Just a one-shot story, sprung up out of nowhere, started at 8:33 and finished at 9:45, whilst drinking Pepsi and eating goldfish crackers and endlessly cycling The Joshua Tree. I'm a bit obsessed with the idea of Snape and Lily, and, since we've no real characterization of Lily, I can make her however I want. How fun. The book Lily refers to (and Snape quotes from) is The Pickwick Papers. The title quote is from The Lady of Shalott.
By Katharine Frost
a long-drawn carol, mournful, holy
she chanted loudly, chanted lowly
He thinks I do not know.
He must consider me unobservant, then, and that is his folly. It was when we were reading Dickens – that was when I knew. I don't know how many times he came prior to that, but I don't think it was many. Because James would never read aloud with his voice a bit choked up and ragged, just from a brief passage, the one about the strange mutability of human affairs. So I asked him whether Dickens was making fun of us for thinking on these things, and he smiled at me.
Why, Lily, I quite think he is.
Then I knew for certain. James never picks up on those sort of things – he is not stupid, but his life isn't books and nuance, but magic and laughter. Not that those are bad things. I love him for his easy smile and his wit and his sparkling eyes. And to see the sparkle in those eyes replaced by a heady intensity is at once torturous and lovely. They say the Polyjuice Potion cannot affect expression, and now I know that's true. One's demeanour always shines through, and I have always been perceptive.
Of course, I have not told him I know. Because then he would stop coming, really. He can rarely come anyway, it always has to be times when he knows for sure James will not be around. I drop him little hints sometimes. You're leaving to visit the Ministry Thursday afternoon, right, James? And I guess that makes this whole mess equally my fault. I should be properly outraged, and denounce him, and throw him out, but I cannot. I will not. It is not like he intends to harm me. He has a brilliant mind, really. I am curious as to how he managed to extend the time limit on the Potion – seemingly indefinitely – but I can't really ask him, can I?
The second time he came – well, the second time he came when I knew about it –we sat and read again. He likes Muggle literature, something I never would have expected, and he is very knowledgeable about it. Dickens is his favourite, but he appreciates a lot of things. He is a man in love with words and ideas instead of physical things. Though he speaks in James' tones, there are unique subtleties in his ordinarily dulcet voice, and they come out most often when he reads. The first time I heard it, that strange and unnatural mixture of voice, I was oddly unsettled – chilled but not cold.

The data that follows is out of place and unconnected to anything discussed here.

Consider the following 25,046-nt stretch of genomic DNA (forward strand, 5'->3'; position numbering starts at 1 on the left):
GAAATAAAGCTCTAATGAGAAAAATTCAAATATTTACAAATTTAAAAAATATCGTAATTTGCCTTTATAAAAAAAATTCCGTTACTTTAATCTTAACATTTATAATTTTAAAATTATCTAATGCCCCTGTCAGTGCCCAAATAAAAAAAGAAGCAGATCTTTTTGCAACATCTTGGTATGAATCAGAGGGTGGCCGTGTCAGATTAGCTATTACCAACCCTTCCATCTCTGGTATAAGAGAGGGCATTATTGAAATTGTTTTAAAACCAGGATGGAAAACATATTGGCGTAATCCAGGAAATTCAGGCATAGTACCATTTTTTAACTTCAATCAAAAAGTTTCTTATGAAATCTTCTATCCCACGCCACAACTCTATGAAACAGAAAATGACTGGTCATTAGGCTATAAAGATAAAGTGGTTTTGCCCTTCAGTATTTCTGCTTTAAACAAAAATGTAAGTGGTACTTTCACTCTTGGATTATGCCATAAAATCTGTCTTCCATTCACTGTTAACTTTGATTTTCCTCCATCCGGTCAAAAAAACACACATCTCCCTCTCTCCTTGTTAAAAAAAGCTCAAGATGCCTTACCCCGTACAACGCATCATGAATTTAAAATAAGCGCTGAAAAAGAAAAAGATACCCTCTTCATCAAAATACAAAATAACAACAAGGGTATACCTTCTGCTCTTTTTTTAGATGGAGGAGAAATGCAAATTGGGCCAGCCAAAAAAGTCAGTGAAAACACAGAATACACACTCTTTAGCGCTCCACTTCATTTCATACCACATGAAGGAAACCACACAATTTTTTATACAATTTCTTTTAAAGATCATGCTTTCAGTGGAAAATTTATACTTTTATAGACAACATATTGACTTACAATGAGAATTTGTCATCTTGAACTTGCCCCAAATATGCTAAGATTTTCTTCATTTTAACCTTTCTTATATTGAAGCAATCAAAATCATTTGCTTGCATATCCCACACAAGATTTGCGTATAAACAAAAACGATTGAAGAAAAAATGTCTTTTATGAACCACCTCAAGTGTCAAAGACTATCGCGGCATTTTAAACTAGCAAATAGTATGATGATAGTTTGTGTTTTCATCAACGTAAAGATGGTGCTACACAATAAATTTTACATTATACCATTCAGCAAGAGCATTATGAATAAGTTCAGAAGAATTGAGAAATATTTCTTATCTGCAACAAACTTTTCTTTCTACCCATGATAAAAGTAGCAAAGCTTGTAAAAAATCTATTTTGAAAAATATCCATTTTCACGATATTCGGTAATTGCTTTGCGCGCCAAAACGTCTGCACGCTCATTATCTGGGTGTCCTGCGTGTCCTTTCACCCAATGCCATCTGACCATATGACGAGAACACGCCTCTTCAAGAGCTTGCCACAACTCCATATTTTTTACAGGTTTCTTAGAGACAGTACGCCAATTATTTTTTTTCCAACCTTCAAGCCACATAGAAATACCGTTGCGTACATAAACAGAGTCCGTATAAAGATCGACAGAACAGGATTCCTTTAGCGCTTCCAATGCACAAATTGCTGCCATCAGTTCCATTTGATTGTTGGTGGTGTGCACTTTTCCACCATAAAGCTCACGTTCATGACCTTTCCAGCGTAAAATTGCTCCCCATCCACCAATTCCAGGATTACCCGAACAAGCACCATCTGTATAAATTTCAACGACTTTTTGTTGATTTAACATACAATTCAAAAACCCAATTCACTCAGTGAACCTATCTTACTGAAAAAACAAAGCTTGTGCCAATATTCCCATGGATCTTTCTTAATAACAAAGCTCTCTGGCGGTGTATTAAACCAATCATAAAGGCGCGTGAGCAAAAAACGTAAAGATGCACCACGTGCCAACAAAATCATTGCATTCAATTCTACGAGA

The third time I made dinner for him. I do it often for James, and he for me, and I did not want him to be suspicious. I put on some music, too. Jazz is my favourite. I tolerate James' damned rock bands, who can be okay at times, but, for me, nothing can top a good loud rendition of Blue Train. I don't think he listens to much music himself, and, if he did, I would peg him as a classical type. Probably more Orff than Beethoven, too. But he seemed to like it, I even caught him tapping his fingers along to music for a moment. That reminded me of his normal hands, long and delicate and pale and strangely effeminate. That was when my thoughts started to get dangerous. I have always had the tendency to think of things I should not, and then was no exception.
The fourth time he was only briefly here. James had gone for the day, and had come under the guise of coming back to pick up a book he had forgotten (I saw the book in question conveniently tucked into the folds of his robes). And when he walking out the door, I put my hand on his shoulder and drew him back to me and tilted my head and kissed him quickly.
There was shock in his eyes, but he covered it quickly, and gave me a weak smile and told me he would not be gone for long. After the door had closed behind him I paced the room for nearly an hour. I didn't know what I was thinking. I am more than likely going to marry James – hell, we were even planning to move in together by the end of the month – and that was what made me so horrible. Because I liked kissing the fake version of James, if only for a second. Because I remembered how his mouth had stiffened up at my touch, but his lips had still been soft. James' lips with someone else's reaction. And, though I loathed myself for it, I wanted to kiss him again.